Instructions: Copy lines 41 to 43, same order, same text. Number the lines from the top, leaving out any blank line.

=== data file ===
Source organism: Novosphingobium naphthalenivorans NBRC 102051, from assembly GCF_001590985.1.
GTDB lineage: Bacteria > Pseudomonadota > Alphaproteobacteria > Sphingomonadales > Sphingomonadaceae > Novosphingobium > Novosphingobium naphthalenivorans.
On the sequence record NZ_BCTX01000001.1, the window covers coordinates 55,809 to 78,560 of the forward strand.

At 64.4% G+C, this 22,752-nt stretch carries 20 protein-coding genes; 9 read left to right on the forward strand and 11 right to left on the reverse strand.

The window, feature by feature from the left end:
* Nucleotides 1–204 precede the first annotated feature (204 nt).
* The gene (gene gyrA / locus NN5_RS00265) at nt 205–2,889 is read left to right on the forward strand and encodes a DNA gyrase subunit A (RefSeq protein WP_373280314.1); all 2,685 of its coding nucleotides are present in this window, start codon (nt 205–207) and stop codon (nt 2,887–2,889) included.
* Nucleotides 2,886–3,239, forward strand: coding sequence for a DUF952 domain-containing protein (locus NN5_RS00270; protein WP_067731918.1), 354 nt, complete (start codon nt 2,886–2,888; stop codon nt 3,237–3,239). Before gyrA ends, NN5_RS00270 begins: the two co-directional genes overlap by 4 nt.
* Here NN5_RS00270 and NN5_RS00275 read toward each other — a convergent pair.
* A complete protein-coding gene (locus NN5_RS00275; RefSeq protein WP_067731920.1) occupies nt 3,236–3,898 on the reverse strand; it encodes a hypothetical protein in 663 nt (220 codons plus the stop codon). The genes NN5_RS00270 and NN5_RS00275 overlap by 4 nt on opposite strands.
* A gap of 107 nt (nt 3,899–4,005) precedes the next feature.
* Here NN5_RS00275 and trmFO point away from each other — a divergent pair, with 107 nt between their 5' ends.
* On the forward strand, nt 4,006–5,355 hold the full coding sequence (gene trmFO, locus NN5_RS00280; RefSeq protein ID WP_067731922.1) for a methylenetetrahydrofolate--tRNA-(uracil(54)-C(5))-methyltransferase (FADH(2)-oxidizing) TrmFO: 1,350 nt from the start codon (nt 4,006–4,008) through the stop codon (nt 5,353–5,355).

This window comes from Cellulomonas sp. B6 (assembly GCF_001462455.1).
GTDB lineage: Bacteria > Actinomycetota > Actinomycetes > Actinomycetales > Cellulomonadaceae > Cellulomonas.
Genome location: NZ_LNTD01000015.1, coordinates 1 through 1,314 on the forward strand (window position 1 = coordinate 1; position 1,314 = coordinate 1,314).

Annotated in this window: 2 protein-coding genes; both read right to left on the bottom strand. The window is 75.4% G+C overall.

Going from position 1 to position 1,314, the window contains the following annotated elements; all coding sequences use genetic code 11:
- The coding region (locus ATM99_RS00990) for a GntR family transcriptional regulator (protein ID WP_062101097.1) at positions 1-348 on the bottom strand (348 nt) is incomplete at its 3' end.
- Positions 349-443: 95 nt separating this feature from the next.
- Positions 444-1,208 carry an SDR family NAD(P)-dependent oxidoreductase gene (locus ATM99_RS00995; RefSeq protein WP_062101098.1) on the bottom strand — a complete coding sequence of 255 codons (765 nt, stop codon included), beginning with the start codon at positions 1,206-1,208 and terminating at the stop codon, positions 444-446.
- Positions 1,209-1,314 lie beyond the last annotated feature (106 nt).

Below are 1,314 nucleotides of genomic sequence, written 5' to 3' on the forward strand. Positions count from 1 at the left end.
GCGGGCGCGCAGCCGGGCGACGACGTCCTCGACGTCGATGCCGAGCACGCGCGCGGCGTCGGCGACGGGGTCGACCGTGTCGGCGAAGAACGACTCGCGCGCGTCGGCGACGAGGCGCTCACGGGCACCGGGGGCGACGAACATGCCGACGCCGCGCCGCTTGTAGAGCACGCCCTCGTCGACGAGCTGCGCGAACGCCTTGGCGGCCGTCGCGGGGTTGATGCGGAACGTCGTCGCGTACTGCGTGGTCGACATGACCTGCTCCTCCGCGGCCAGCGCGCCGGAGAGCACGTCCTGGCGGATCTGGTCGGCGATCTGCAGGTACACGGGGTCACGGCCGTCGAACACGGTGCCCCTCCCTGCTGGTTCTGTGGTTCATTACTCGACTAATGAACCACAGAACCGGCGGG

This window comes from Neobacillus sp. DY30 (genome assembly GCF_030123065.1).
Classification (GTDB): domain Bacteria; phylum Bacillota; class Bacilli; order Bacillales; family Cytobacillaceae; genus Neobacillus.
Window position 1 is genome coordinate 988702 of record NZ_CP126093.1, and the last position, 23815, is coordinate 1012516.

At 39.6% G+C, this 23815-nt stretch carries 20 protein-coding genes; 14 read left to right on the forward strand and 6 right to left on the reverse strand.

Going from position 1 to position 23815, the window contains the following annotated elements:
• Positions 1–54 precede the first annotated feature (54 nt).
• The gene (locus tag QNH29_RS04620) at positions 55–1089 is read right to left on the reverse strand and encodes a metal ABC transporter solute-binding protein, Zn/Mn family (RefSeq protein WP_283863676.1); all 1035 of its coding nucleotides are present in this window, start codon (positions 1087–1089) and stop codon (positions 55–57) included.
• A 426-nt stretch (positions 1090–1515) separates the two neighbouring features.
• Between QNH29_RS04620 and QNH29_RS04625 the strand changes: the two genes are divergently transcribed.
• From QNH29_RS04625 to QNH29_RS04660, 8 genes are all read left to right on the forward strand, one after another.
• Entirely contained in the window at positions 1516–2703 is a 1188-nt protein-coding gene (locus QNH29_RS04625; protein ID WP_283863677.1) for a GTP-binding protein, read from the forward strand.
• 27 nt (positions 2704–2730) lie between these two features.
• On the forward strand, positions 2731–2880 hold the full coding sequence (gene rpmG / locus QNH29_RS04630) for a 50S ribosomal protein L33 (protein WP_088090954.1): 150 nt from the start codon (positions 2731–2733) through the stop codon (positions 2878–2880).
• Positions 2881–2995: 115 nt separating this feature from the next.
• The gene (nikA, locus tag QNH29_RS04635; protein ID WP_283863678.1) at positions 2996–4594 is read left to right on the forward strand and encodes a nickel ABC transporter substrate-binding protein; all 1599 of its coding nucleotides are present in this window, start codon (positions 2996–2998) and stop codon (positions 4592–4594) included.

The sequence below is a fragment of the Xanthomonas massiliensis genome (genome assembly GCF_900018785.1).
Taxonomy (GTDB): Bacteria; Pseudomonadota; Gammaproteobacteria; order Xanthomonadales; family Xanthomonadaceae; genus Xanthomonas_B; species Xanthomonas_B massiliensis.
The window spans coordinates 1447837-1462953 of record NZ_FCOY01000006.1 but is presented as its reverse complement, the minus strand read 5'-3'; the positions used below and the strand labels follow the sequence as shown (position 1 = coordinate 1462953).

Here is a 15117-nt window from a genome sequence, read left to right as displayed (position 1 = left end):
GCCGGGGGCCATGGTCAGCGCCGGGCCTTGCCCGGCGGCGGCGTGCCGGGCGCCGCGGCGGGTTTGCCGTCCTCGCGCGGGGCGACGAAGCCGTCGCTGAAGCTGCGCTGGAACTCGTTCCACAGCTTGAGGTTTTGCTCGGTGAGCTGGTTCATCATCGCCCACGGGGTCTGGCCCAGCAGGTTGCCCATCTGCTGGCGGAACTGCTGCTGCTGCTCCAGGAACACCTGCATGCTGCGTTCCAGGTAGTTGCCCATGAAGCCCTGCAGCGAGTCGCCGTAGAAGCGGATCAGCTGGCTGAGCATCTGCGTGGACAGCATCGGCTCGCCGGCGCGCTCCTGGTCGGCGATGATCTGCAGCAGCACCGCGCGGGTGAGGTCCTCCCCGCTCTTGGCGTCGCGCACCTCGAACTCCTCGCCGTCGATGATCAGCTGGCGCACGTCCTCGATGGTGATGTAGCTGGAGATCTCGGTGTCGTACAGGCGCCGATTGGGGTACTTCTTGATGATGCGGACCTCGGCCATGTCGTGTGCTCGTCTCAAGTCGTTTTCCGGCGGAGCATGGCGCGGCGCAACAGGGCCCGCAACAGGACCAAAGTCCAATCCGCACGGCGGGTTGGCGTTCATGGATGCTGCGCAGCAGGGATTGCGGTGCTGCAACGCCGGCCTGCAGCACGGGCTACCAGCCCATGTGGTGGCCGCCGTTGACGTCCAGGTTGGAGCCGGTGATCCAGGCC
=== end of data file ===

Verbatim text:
Taxonomy (GTDB): Bacteria; Pseudomonadota; Gammaproteobacteria; order Xanthomonadales; family Xanthomonadaceae; genus Xanthomonas_B; species Xanthomonas_B massiliensis.
The window spans coordinates 1447837-1462953 of record NZ_FCOY01000006.1 but is presented as its reverse complement, the minus strand read 5'-3'; the positions used below and the strand labels follow the sequence as shown (position 1 = coordinate 1462953).

Here is a 15117-nt window from a genome sequence, read left to right as displayed (position 1 = left end):